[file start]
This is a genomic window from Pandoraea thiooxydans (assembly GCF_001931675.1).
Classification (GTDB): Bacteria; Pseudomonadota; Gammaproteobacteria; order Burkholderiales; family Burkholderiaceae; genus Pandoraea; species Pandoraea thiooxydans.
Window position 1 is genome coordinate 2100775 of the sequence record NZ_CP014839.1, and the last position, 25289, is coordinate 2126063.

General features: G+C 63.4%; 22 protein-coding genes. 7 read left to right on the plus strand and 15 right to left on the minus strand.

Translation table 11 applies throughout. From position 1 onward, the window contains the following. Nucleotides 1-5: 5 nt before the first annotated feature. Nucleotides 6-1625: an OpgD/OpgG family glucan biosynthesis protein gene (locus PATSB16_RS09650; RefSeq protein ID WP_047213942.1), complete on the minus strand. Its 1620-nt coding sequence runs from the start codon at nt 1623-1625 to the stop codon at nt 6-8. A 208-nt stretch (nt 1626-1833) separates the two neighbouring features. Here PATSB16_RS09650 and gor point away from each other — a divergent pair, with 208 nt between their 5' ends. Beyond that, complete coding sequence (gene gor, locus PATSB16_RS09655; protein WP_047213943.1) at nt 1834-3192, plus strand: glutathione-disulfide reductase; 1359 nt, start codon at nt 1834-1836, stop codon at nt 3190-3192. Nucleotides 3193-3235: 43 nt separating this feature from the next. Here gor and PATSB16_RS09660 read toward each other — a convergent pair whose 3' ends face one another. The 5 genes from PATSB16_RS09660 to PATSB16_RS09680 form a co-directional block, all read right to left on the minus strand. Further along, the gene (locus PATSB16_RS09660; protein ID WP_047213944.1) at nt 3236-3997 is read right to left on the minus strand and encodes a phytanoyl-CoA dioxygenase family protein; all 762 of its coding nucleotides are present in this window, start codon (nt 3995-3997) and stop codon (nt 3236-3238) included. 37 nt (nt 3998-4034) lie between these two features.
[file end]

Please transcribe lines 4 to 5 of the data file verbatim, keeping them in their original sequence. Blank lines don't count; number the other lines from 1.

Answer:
General features: G+C 63.4%; 22 protein-coding genes. 7 read left to right on the plus strand and 15 right to left on the minus strand.

Translation table 11 applies throughout. From position 1 onward, the window contains the following. Nucleotides 1-5: 5 nt before the first annotated feature. Nucleotides 6-1625: an OpgD/OpgG family glucan biosynthesis protein gene (locus PATSB16_RS09650; RefSeq protein ID WP_047213942.1), complete on the minus strand. Its 1620-nt coding sequence runs from the start codon at nt 1623-1625 to the stop codon at nt 6-8. A 208-nt stretch (nt 1626-1833) separates the two neighbouring features. Here PATSB16_RS09650 and gor point away from each other — a divergent pair, with 208 nt between their 5' ends. Beyond that, complete coding sequence (gene gor, locus PATSB16_RS09655; protein WP_047213943.1) at nt 1834-3192, plus strand: glutathione-disulfide reductase; 1359 nt, start codon at nt 1834-1836, stop codon at nt 3190-3192. Nucleotides 3193-3235: 43 nt separating this feature from the next. Here gor and PATSB16_RS09660 read toward each other — a convergent pair whose 3' ends face one another. The 5 genes from PATSB16_RS09660 to PATSB16_RS09680 form a co-directional block, all read right to left on the minus strand. Further along, the gene (locus PATSB16_RS09660; protein ID WP_047213944.1) at nt 3236-3997 is read right to left on the minus strand and encodes a phytanoyl-CoA dioxygenase family protein; all 762 of its coding nucleotides are present in this window, start codon (nt 3995-3997) and stop codon (nt 3236-3238) included. 37 nt (nt 3998-4034) lie between these two features.